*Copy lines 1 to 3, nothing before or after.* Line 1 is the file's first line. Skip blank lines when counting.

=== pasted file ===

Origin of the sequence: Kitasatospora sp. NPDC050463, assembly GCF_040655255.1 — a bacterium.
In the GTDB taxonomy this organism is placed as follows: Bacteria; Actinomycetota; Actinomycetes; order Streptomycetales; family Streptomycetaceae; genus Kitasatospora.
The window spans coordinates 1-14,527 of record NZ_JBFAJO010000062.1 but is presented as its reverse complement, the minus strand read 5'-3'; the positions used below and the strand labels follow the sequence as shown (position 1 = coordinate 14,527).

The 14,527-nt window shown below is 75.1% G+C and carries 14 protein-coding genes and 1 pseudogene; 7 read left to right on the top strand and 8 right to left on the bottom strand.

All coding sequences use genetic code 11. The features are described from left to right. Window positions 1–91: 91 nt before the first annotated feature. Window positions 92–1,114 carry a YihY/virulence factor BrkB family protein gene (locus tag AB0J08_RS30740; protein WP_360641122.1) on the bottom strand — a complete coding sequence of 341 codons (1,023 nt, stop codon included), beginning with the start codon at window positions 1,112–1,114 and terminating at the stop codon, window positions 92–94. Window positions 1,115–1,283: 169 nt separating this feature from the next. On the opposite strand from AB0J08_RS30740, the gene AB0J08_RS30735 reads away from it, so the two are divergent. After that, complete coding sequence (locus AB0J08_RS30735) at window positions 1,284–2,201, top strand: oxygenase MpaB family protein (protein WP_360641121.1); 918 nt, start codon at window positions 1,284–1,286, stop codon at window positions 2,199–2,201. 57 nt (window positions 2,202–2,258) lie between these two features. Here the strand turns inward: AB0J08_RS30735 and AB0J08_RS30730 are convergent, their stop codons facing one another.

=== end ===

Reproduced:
Origin of the sequence: Kitasatospora sp. NPDC050463, assembly GCF_040655255.1 — a bacterium.
In the GTDB taxonomy this organism is placed as follows: Bacteria; Actinomycetota; Actinomycetes; order Streptomycetales; family Streptomycetaceae; genus Kitasatospora.
The window spans coordinates 1-14,527 of record NZ_JBFAJO010000062.1 but is presented as its reverse complement, the minus strand read 5'-3'; the positions used below and the strand labels follow the sequence as shown (position 1 = coordinate 14,527).